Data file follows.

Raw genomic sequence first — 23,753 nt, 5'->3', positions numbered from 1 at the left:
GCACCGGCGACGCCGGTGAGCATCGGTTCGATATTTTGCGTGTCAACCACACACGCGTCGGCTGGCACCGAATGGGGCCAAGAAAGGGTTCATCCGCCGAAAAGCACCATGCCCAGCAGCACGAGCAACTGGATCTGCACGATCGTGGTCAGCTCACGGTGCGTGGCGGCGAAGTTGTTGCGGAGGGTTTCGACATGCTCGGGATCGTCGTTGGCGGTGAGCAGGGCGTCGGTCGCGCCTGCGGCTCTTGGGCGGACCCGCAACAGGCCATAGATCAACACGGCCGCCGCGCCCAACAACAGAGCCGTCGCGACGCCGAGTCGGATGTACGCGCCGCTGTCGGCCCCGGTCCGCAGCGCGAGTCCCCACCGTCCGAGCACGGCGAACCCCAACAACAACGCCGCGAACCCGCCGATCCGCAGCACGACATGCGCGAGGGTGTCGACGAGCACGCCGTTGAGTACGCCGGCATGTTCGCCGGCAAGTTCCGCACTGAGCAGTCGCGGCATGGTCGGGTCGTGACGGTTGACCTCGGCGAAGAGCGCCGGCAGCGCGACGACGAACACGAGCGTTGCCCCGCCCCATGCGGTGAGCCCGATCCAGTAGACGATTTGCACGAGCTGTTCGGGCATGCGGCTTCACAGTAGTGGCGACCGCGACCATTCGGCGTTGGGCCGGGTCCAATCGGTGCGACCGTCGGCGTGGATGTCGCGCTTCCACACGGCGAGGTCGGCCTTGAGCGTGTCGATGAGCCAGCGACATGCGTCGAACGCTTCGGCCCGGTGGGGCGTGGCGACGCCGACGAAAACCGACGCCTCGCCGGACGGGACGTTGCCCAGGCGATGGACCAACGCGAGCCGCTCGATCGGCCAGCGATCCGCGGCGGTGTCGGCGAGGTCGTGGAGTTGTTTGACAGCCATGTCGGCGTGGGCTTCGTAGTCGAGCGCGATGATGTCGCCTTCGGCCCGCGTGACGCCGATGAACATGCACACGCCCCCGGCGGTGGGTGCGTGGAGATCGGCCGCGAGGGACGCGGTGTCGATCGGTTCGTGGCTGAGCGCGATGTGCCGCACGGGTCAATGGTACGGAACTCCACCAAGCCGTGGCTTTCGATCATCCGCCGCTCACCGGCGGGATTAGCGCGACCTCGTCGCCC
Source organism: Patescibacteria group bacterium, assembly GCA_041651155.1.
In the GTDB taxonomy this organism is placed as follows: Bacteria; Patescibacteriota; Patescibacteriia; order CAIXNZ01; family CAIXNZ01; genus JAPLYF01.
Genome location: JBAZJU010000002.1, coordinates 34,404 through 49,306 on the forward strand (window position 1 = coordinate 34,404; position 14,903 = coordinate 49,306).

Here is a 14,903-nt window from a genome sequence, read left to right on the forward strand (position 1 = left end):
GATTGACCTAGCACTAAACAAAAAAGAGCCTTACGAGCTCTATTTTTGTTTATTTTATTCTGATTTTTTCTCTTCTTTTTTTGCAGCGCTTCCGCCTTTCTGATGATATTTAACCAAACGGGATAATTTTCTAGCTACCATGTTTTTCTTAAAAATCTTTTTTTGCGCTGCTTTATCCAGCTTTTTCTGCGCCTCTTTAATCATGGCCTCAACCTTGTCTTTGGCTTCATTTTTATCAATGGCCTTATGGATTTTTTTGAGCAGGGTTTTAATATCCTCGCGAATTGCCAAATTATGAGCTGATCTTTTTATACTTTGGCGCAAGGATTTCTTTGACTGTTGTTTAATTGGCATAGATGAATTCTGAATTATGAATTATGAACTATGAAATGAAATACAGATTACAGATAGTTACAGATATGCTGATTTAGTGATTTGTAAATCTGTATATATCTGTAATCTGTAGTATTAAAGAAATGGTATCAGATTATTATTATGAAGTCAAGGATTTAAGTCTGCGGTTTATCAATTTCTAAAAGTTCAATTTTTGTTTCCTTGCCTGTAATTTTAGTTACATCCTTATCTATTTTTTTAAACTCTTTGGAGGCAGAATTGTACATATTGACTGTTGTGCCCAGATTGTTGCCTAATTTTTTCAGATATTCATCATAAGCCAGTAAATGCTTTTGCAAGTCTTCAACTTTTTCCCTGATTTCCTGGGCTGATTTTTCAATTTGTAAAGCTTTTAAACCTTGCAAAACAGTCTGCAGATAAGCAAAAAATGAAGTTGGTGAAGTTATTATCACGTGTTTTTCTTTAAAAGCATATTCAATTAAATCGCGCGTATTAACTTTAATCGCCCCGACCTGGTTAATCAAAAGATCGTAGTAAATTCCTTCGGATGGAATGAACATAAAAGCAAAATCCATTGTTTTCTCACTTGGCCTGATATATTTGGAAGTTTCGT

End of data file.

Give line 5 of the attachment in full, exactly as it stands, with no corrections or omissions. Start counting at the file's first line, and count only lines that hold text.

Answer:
Genome location: JBAZJU010000002.1, coordinates 34,404 through 49,306 on the forward strand (window position 1 = coordinate 34,404; position 14,903 = coordinate 49,306).